SUSTAINABILITY, SUPERSTITION, AND SAGANAKI: OVERCOMING OBSTACLES FOR DEVELOPMENT OF GEOTHERMAL ENERGY ON THE VOLCANIC ISLAND OF NISYROS, GREECE
Local resistance to these geothermal proposals has been aplenty. Two test wells drilled on the Lakki Plain in the 1980’s failed due to overheating and overpressure. To complicate things, the god of the volcano, Polyvotis, was known to be easily excited, and increased earthquake activity (1996-1998) was blamed on his fury. Residents were concerned about pollution from the project destroying their already stressed fisheries. An environmental impact assessment from 1991 concluded that a proposed 10MW geothermal power station would have “no significant adverse effect on the environment and should have small but significant beneficial effects.”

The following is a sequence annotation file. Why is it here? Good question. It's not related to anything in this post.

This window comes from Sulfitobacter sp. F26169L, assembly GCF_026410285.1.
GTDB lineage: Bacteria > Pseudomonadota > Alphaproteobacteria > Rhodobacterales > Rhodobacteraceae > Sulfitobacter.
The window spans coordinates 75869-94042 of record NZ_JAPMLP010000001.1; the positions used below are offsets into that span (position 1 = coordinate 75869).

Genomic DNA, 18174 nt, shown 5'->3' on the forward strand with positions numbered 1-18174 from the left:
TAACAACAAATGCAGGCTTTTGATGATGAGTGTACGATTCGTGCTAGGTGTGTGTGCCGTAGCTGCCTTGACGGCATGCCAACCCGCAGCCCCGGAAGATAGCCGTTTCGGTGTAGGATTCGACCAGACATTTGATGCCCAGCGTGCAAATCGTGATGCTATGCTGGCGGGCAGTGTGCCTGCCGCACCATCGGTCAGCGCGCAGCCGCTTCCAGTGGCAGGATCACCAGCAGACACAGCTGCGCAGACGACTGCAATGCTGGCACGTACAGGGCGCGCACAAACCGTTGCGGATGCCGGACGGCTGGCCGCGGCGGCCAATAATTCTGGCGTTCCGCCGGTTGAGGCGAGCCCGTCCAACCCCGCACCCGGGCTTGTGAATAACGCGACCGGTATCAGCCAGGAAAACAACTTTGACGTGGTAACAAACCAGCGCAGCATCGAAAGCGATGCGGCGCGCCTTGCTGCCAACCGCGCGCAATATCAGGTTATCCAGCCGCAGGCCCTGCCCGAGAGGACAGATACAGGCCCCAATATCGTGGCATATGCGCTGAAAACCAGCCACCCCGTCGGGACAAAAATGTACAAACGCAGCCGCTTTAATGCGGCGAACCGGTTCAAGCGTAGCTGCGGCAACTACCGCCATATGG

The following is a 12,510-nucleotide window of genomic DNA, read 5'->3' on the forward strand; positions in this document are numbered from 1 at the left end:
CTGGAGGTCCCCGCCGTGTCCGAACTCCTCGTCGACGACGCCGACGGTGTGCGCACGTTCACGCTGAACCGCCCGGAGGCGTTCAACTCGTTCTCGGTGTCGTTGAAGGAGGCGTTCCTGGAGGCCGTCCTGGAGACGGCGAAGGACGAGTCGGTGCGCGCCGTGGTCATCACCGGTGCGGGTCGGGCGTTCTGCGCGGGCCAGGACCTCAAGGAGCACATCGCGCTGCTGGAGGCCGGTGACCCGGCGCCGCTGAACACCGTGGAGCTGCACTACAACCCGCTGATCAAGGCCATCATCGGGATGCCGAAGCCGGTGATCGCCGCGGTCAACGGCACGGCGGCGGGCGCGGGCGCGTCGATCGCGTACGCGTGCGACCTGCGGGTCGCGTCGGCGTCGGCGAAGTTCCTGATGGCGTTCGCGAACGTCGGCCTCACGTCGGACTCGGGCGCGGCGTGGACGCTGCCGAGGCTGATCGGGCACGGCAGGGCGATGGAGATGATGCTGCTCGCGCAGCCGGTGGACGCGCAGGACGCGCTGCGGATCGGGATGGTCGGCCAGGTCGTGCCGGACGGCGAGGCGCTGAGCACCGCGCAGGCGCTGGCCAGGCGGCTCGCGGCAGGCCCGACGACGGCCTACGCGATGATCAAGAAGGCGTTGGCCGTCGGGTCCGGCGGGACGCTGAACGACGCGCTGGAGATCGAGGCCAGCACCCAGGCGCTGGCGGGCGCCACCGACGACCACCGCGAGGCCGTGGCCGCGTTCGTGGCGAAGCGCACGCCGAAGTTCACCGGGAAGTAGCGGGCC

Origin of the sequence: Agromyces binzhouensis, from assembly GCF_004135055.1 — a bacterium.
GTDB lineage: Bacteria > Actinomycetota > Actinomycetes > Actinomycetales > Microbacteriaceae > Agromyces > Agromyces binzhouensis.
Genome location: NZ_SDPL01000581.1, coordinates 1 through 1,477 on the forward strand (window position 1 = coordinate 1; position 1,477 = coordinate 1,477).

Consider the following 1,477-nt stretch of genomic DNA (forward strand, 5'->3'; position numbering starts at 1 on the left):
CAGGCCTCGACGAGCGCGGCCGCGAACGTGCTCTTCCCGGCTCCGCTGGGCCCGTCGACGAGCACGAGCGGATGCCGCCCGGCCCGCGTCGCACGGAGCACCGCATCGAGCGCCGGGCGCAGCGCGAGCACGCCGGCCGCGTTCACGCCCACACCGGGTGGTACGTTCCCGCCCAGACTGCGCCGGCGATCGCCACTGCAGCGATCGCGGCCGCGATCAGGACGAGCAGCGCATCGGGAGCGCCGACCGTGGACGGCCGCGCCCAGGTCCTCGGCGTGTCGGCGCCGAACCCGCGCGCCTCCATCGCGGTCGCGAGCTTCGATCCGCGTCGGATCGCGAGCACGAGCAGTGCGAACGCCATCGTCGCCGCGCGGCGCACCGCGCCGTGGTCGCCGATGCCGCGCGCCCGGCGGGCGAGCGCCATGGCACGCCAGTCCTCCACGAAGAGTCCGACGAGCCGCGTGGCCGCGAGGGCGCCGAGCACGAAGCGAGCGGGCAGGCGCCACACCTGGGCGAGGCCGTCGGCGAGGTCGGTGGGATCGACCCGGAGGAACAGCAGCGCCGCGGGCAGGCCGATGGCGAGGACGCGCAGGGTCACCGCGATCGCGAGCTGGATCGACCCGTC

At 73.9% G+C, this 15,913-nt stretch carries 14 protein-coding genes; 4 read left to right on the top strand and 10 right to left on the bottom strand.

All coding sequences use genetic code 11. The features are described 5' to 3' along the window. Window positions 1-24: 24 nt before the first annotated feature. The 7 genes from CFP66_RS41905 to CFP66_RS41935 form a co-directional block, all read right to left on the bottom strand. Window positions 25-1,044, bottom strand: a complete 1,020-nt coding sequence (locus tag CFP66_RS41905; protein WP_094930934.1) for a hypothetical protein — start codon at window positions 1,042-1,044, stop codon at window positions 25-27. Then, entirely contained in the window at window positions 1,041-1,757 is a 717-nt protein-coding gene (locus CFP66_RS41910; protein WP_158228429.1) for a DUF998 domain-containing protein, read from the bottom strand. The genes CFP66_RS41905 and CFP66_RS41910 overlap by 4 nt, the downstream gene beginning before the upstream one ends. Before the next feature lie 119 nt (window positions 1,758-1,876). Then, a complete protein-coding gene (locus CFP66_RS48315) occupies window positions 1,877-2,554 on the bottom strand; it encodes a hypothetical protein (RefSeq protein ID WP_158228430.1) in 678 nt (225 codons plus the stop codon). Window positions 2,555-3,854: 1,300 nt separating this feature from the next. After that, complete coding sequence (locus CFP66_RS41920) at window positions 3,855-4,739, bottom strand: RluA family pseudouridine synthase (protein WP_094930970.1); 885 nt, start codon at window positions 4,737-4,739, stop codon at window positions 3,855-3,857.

So more than 20 years later, what has changed? The pressure to ensure energy independence and find alternatives to fossil fuels has grown. In 2021, the mayor of Nisyros is a professor in sustainability, who has published analyses showing the promise of clean energy production. Is Nisyros on the brink of becoming self-sufficient, or even an energy exporter to the neighboring Dodecanese Islands? We review advances in geothermal energy production, and explore a range of possible development strategies weighing the technical, environmental, social, and economic tradeoffs. This presentation ties together the tectonics and mythology of the Aegean, which Jelle loved so much, with the real-world issues related to harnessing the power of the volcano in the 21st century.